How a social robot could make our leaders better

Columnist Rob Enderle writes that a Socially Aware Robot Assistant, or SARA, designed to read and learn from human behavior could be a massive help making companies and governments more successful.

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It isn’t hard to think that the political system is broken in much of the world. In the U.S., in particular, satisfaction (approval) scores surrounding government tend to not only be low, but trend downward and the latest election felt more like a revolt than peaceful power transition. Neither party seems to be able to keep their own members happy and often seems more focused on squabbles with other politicians than making real and meaningful progress.

Sadly, I’ve seen this same behavior in companies where executives often prefer a peer and rival to failover the success of the firm that pays them. At one firm this is so bad they have a term, that I can’t repeat, that refers to a practice that supports you in public, but stabs you in the back in private. This practice made execution almost impossible and is far from uncommon.    

Although this self-serving behavior is common, it isn’t universal. There are those who actually do care more about making progress than making personal credit or advancement. Unfortunately, we call these people heroes and they are often not only underappreciated but managed out of their firms by those with better political skills and adverse personal agendas. So what if we had a system that actually understood behavior and could single out people whose priorities were damaging to the firm’s goals for either behavior modification or termination? Wouldn’t that both make the related firm more successful and a better place to work? Granted there is a tad bit of electronic big brother in this, but we use technology to mitigate other types of threats invasively why not focus it on bad human behavior as a core problem to be solved?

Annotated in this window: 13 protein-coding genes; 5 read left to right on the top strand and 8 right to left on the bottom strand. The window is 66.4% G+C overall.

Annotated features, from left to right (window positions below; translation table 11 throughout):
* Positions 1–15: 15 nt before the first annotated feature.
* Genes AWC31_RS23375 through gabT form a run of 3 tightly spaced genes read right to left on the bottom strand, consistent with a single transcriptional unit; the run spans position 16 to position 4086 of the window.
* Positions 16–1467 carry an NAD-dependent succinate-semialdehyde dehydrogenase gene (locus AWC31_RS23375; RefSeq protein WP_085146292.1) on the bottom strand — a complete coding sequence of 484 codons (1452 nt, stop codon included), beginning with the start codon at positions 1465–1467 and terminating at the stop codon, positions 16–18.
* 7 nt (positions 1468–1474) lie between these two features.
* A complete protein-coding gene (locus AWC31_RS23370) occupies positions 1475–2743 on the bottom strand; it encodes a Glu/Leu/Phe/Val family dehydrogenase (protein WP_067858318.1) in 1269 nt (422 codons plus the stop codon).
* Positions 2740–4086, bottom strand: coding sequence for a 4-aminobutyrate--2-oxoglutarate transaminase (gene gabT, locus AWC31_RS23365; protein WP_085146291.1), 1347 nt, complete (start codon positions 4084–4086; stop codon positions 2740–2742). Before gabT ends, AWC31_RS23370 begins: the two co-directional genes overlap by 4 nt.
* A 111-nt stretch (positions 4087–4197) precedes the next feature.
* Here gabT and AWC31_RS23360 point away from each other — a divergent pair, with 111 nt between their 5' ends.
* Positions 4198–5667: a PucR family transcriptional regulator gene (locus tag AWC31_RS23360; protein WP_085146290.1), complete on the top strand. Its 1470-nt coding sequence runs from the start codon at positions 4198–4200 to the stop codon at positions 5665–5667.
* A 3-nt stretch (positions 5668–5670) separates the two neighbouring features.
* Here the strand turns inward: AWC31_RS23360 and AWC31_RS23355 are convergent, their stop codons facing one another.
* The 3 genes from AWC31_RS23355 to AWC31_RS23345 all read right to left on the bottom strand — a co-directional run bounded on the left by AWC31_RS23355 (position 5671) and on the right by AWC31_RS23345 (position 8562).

SARA the social robot

Apparently using NVIDIA’s deep learning and AI technology [Disclosure: NVIDIA is a client of the author] Carnegie Mellon University and ArticuLab have created SARA (Socially-Aware Robot Assistant), which is designed to read and learn from human behavior. Able to go beyond the spoken word and look at physical behavior, tone and sentence structure to determine the true meaning behind the words and learn from interaction, SARA could change a lot of things from how surveys are taken, to how employees are initially vetted at a scale only limited by the size and scope of the related system.  

I see applications ranging from security (identifying people who intend the firm harm whether employees or visitors), to military (identifying those that may be carrying concealed weapons or explosives), to sales (real-time segmentation of those that enter that know what they want, don’t know what they want but want to buy, or are just killing time). But I think this system could also identify and help correct bad executives and politicians, with the latter being at scale.

Making for better executives and politicians